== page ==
As of Friday, October 19, 2012
© Copyright 2014
Don't be fooled by a vague and seemingly innocent ballot question regarding charter schools that will appear on the November 6 ballot. There is much more to this constitutional amendment than meets the eye. If the Amendment passes, the provisions of H.B. 797 will come into play.
Among other things this would:
Change the Constitution so as to get around a Supreme Court ruling that declared commission-approved charter schools unconstitutional.
Provide a non-elected commission in Atlanta with authority to approve charter schools anywhere in the State. Local boards of education and the state Board of Education presently have this authority and have already approved 210 charter schools.
Provide tax dollars for administrative and operational costs of running a k-12 system of education that parallels our present system. We would have a dual school system with all the additional costs associated with it. This, at a time when cuts in state funding have resulted in staff reductions, larger class sizes, a shortened school year, delayed maintenance and a host of other austere measures in traditional public schools.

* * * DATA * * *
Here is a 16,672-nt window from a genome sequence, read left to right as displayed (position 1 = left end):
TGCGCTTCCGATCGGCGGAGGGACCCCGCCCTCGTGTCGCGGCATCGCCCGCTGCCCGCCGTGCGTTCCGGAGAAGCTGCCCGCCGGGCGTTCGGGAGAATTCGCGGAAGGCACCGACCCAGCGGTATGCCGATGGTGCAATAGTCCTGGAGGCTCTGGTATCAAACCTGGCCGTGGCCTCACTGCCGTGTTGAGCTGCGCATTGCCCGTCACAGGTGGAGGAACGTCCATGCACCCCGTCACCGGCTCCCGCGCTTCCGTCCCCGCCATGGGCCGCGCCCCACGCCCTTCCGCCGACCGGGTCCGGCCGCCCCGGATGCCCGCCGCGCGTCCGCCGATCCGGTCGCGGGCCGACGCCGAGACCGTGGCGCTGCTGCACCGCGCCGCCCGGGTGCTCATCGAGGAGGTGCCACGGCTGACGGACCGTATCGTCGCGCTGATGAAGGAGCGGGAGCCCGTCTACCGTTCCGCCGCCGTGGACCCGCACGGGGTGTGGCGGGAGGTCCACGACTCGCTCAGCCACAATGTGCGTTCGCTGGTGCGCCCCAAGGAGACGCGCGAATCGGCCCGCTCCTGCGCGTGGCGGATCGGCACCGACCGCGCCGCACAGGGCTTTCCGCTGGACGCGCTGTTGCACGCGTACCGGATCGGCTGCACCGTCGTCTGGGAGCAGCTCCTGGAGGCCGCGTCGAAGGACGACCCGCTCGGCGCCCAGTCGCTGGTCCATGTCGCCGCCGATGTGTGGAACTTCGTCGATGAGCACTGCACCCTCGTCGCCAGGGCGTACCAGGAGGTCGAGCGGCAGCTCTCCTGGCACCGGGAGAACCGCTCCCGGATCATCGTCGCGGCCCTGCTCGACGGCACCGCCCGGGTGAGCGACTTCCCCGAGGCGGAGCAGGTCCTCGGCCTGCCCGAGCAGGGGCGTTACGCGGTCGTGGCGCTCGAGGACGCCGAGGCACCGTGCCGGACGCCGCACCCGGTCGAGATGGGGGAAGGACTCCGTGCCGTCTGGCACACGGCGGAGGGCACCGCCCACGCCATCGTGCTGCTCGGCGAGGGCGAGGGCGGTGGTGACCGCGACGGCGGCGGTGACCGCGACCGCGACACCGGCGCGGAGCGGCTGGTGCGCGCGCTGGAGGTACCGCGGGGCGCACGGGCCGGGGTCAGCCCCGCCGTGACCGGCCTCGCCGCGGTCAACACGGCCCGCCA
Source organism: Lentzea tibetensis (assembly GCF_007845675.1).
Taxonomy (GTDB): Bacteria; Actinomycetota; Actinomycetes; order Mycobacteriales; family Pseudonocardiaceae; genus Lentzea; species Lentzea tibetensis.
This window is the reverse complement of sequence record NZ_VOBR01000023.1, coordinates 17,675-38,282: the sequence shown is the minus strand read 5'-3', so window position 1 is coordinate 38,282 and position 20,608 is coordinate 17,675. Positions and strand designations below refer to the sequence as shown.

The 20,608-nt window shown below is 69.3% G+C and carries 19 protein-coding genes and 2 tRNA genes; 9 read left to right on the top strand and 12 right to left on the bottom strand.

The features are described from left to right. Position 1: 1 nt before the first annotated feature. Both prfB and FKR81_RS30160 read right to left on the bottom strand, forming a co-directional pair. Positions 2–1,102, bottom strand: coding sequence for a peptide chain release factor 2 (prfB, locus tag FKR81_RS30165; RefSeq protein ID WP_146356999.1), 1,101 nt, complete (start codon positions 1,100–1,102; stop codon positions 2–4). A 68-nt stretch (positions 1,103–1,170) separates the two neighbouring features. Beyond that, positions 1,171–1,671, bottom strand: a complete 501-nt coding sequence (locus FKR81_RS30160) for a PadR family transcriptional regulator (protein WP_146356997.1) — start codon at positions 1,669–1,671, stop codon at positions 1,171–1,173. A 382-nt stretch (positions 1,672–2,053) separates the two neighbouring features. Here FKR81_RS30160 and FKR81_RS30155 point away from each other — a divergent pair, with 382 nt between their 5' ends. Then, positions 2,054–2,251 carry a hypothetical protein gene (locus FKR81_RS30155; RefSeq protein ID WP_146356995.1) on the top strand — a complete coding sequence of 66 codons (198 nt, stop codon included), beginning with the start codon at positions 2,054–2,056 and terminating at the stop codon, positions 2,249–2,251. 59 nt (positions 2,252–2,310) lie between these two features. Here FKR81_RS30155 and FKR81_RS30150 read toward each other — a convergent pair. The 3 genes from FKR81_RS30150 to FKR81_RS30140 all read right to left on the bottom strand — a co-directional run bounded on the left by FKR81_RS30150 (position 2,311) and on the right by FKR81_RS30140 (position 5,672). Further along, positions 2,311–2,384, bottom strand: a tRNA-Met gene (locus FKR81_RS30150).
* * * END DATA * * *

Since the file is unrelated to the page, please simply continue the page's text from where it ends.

Give appointed bureaucrats authority that is presently held by elected boards of education.
Studies in Georgia and a 2009 Stanford University study, show that charter school students made educational gains that varied very little from gains of students in traditional public school. In fact, these studies show that charter schools in Georgia performed below their traditional public school peers in math and found no difference in reading performance. This, in spite of the fact that charter schools have subtle ways of selecting their students.
This is not in opposition to local school board or state approved charter schools. It does seriously question the need for charter schools approved by an appointed commission that is not answerable to local voters and taxpayers.
ROBERT A. CLAY
EDITOR'S NOTE: Robert A. Clay is the former superintendent of schools for Lee County and is vice chairman of the Lee County Board of Education.